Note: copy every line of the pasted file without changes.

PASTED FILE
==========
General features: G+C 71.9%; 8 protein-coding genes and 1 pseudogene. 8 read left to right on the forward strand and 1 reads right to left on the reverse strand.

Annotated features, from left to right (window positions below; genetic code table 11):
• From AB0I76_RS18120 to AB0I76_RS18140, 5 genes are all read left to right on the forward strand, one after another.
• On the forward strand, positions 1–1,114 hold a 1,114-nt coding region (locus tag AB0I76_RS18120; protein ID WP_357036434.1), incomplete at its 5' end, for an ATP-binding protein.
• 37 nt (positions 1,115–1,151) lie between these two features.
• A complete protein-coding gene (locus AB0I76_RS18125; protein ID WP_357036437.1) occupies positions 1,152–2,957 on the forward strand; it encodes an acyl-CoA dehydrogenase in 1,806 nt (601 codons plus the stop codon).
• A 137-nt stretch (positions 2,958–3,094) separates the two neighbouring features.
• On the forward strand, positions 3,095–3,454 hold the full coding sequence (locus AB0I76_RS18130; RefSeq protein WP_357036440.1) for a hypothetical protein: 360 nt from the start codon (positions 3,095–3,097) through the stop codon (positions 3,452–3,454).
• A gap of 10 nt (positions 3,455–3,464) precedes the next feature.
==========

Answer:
General features: G+C 71.9%; 8 protein-coding genes and 1 pseudogene. 8 read left to right on the forward strand and 1 reads right to left on the reverse strand.

Annotated features, from left to right (window positions below; genetic code table 11):
• From AB0I76_RS18120 to AB0I76_RS18140, 5 genes are all read left to right on the forward strand, one after another.
• On the forward strand, positions 1–1,114 hold a 1,114-nt coding region (locus tag AB0I76_RS18120; protein ID WP_357036434.1), incomplete at its 5' end, for an ATP-binding protein.
• 37 nt (positions 1,115–1,151) lie between these two features.
• A complete protein-coding gene (locus AB0I76_RS18125; protein ID WP_357036437.1) occupies positions 1,152–2,957 on the forward strand; it encodes an acyl-CoA dehydrogenase in 1,806 nt (601 codons plus the stop codon).
• A 137-nt stretch (positions 2,958–3,094) separates the two neighbouring features.
• On the forward strand, positions 3,095–3,454 hold the full coding sequence (locus AB0I76_RS18130; RefSeq protein WP_357036440.1) for a hypothetical protein: 360 nt from the start codon (positions 3,095–3,097) through the stop codon (positions 3,452–3,454).
• A gap of 10 nt (positions 3,455–3,464) precedes the next feature.